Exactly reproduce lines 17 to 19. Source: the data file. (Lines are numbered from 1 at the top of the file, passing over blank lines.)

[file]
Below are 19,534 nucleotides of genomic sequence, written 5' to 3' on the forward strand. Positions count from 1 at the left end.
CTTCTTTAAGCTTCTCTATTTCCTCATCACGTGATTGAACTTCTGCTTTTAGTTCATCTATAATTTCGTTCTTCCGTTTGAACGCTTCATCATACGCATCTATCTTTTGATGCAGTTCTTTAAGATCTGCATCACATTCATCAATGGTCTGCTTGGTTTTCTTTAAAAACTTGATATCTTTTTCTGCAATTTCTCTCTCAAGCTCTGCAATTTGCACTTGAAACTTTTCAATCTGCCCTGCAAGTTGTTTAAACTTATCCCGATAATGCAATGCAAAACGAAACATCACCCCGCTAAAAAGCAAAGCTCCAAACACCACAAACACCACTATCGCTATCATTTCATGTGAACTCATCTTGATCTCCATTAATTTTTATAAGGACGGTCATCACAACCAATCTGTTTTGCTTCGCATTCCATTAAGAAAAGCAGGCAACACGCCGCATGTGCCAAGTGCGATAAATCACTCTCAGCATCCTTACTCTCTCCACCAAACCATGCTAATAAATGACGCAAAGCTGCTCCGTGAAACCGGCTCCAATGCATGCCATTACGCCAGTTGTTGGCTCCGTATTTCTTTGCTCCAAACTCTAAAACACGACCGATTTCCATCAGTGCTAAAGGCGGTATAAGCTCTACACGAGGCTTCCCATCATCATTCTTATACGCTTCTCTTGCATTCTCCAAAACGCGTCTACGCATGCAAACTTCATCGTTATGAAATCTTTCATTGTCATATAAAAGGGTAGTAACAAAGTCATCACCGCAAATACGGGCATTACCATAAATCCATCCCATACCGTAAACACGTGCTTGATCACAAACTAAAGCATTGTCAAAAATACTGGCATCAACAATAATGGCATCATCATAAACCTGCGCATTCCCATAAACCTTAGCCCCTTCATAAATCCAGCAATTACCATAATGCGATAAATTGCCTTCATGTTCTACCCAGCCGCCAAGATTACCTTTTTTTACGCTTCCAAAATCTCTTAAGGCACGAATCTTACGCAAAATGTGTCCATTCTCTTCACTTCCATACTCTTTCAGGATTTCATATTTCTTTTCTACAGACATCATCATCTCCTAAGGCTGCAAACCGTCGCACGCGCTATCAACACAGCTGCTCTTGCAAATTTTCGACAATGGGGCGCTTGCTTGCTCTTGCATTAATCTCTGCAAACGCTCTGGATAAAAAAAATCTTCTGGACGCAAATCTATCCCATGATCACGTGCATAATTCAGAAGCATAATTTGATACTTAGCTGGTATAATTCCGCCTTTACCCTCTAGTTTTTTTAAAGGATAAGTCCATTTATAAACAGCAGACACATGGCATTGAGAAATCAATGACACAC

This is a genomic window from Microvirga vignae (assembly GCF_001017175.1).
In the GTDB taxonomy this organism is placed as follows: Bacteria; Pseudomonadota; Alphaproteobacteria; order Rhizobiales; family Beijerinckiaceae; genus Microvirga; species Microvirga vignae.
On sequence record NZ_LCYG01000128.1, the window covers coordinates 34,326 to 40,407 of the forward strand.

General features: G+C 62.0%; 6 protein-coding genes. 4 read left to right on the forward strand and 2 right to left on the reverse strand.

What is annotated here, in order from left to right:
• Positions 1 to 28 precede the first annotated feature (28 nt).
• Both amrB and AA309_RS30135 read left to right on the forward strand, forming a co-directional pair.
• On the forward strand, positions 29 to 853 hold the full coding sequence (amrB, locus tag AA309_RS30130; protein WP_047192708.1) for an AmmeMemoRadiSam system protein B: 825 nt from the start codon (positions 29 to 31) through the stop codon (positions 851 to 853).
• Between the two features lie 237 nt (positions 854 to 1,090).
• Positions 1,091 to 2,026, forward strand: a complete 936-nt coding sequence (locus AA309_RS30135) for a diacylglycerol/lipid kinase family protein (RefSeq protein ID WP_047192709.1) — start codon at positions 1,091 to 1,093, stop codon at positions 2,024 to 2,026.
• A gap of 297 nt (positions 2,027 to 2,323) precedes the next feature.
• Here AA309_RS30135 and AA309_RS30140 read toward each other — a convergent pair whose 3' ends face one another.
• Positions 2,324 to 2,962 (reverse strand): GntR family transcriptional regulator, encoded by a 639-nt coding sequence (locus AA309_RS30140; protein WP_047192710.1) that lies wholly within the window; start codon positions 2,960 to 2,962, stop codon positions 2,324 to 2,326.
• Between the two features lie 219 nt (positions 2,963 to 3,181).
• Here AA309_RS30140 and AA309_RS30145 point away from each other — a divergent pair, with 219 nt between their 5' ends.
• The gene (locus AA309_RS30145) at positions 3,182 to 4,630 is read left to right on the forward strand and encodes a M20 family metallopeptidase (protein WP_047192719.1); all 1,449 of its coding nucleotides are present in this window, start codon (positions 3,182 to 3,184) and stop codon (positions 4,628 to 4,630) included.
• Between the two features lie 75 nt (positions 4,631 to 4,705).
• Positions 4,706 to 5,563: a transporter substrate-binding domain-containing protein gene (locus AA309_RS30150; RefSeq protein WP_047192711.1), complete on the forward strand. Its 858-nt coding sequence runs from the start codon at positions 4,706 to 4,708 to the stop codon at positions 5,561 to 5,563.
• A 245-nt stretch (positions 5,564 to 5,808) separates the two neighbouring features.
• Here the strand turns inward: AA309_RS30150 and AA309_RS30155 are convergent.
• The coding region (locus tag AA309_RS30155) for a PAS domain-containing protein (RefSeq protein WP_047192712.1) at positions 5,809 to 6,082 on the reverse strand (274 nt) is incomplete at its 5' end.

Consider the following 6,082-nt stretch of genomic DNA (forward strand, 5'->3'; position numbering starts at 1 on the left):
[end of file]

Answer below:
• Here AA309_RS30140 and AA309_RS30145 point away from each other — a divergent pair, with 219 nt between their 5' ends.
• The gene (locus AA309_RS30145) at positions 3,182 to 4,630 is read left to right on the forward strand and encodes a M20 family metallopeptidase (protein WP_047192719.1); all 1,449 of its coding nucleotides are present in this window, start codon (positions 3,182 to 3,184) and stop codon (positions 4,628 to 4,630) included.
• Between the two features lie 75 nt (positions 4,631 to 4,705).